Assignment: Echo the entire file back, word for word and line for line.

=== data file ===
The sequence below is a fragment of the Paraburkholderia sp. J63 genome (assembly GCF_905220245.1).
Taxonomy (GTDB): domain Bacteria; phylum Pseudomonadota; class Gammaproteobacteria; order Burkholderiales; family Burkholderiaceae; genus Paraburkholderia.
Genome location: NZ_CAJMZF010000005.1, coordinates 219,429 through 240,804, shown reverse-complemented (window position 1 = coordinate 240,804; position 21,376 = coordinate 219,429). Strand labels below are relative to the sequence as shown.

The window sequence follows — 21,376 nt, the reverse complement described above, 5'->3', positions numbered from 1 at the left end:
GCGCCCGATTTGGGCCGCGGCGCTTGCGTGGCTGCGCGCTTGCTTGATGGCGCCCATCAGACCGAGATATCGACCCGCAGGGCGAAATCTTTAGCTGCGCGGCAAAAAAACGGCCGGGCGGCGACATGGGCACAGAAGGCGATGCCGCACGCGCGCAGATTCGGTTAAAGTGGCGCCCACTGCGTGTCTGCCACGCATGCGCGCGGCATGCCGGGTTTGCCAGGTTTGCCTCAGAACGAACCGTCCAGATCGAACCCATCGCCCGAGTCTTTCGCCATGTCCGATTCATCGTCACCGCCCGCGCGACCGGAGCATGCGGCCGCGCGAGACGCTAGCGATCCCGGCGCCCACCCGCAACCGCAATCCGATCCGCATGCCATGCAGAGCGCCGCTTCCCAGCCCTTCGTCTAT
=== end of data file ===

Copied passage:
The sequence below is a fragment of the Paraburkholderia sp. J63 genome (assembly GCF_905220245.1).
Taxonomy (GTDB): domain Bacteria; phylum Pseudomonadota; class Gammaproteobacteria; order Burkholderiales; family Burkholderiaceae; genus Paraburkholderia.
Genome location: NZ_CAJMZF010000005.1, coordinates 219,429 through 240,804, shown reverse-complemented (window position 1 = coordinate 240,804; position 21,376 = coordinate 219,429). Strand labels below are relative to the sequence as shown.

The window sequence follows — 21,376 nt, the reverse complement described above, 5'->3', positions numbered from 1 at the left end:
GCGCCCGATTTGGGCCGCGGCGCTTGCGTGGCTGCGCGCTTGCTTGATGGCGCCCATCAGACCGAGATATCGACCCGCAGGGCGAAATCTTTAGCTGCGCGGCAAAAAAACGGCCGGGCGGCGACATGGGCACAGAAGGCGATGCCGCACGCGCGCAGATTCGGTTAAAGTGGCGCCCACTGCGTGTCTGCCACGCATGCGCGCGGCATGCCGGGTTTGCCAGGTTTGCCTCAGAACGAACCGTCCAGATCGAACCCATCGCCCGAGTCTTTCGCCATGTCCGATTCATCGTCACCGCCCGCGCGACCGGAGCATGCGGCCGCGCGAGACGCTAGCGATCCCGGCGCCCACCCGCAACCGCAATCCGATCCGCATGCCATGCAGAGCGCCGCTTCCCAGCCCTTCGTCTAT